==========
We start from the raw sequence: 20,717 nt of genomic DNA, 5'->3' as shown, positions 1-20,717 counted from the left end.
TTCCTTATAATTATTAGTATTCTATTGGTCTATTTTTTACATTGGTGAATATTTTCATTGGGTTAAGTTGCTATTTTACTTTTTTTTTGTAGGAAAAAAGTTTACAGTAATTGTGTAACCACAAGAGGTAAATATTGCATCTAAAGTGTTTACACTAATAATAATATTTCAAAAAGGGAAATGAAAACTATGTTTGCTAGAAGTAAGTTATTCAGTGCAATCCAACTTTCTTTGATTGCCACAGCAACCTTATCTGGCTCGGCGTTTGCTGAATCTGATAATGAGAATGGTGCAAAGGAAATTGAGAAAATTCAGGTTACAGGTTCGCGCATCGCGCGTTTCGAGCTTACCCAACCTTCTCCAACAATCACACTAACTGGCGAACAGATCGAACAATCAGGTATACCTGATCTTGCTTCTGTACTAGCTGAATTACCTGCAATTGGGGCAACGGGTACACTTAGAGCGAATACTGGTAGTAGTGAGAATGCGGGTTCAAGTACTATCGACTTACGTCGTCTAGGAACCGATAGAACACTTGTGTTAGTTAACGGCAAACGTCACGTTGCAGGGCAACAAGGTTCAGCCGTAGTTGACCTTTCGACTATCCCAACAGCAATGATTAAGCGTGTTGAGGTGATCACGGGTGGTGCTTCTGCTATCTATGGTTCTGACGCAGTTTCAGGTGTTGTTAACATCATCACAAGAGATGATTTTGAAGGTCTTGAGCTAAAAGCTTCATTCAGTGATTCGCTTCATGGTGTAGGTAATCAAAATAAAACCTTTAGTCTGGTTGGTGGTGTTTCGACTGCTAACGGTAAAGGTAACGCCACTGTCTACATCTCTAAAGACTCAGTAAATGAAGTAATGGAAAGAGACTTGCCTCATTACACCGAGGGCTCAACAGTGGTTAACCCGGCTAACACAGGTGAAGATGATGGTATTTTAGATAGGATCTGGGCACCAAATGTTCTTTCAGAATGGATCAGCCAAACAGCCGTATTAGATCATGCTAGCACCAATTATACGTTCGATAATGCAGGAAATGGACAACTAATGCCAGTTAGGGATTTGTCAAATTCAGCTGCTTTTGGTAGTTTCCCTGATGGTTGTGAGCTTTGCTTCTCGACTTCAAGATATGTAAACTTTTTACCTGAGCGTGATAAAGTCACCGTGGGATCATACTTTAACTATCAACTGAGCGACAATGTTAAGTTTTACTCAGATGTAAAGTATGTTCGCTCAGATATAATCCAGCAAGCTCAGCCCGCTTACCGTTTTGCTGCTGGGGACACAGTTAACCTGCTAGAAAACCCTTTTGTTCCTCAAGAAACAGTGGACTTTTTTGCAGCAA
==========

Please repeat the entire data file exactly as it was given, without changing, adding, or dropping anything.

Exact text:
We start from the raw sequence: 20,717 nt of genomic DNA, 5'->3' as shown, positions 1-20,717 counted from the left end.
TTCCTTATAATTATTAGTATTCTATTGGTCTATTTTTTACATTGGTGAATATTTTCATTGGGTTAAGTTGCTATTTTACTTTTTTTTTGTAGGAAAAAAGTTTACAGTAATTGTGTAACCACAAGAGGTAAATATTGCATCTAAAGTGTTTACACTAATAATAATATTTCAAAAAGGGAAATGAAAACTATGTTTGCTAGAAGTAAGTTATTCAGTGCAATCCAACTTTCTTTGATTGCCACAGCAACCTTATCTGGCTCGGCGTTTGCTGAATCTGATAATGAGAATGGTGCAAAGGAAATTGAGAAAATTCAGGTTACAGGTTCGCGCATCGCGCGTTTCGAGCTTACCCAACCTTCTCCAACAATCACACTAACTGGCGAACAGATCGAACAATCAGGTATACCTGATCTTGCTTCTGTACTAGCTGAATTACCTGCAATTGGGGCAACGGGTACACTTAGAGCGAATACTGGTAGTAGTGAGAATGCGGGTTCAAGTACTATCGACTTACGTCGTCTAGGAACCGATAGAACACTTGTGTTAGTTAACGGCAAACGTCACGTTGCAGGGCAACAAGGTTCAGCCGTAGTTGACCTTTCGACTATCCCAACAGCAATGATTAAGCGTGTTGAGGTGATCACGGGTGGTGCTTCTGCTATCTATGGTTCTGACGCAGTTTCAGGTGTTGTTAACATCATCACAAGAGATGATTTTGAAGGTCTTGAGCTAAAAGCTTCATTCAGTGATTCGCTTCATGGTGTAGGTAATCAAAATAAAACCTTTAGTCTGGTTGGTGGTGTTTCGACTGCTAACGGTAAAGGTAACGCCACTGTCTACATCTCTAAAGACTCAGTAAATGAAGTAATGGAAAGAGACTTGCCTCATTACACCGAGGGCTCAACAGTGGTTAACCCGGCTAACACAGGTGAAGATGATGGTATTTTAGATAGGATCTGGGCACCAAATGTTCTTTCAGAATGGATCAGCCAAACAGCCGTATTAGATCATGCTAGCACCAATTATACGTTCGATAATGCAGGAAATGGACAACTAATGCCAGTTAGGGATTTGTCAAATTCAGCTGCTTTTGGTAGTTTCCCTGATGGTTGTGAGCTTTGCTTCTCGACTTCAAGATATGTAAACTTTTTACCTGAGCGTGATAAAGTCACCGTGGGATCATACTTTAACTATCAACTGAGCGACAATGTTAAGTTTTACTCAGATGTAAAGTATGTTCGCTCAGATATAATCCAGCAAGCTCAGCCCGCTTACCGTTTTGCTGCTGGGGACACAGTTAACCTGCTAGAAAACCCTTTTGTTCCTCAAGAAACAGTGGACTTTTTTGCAGCAA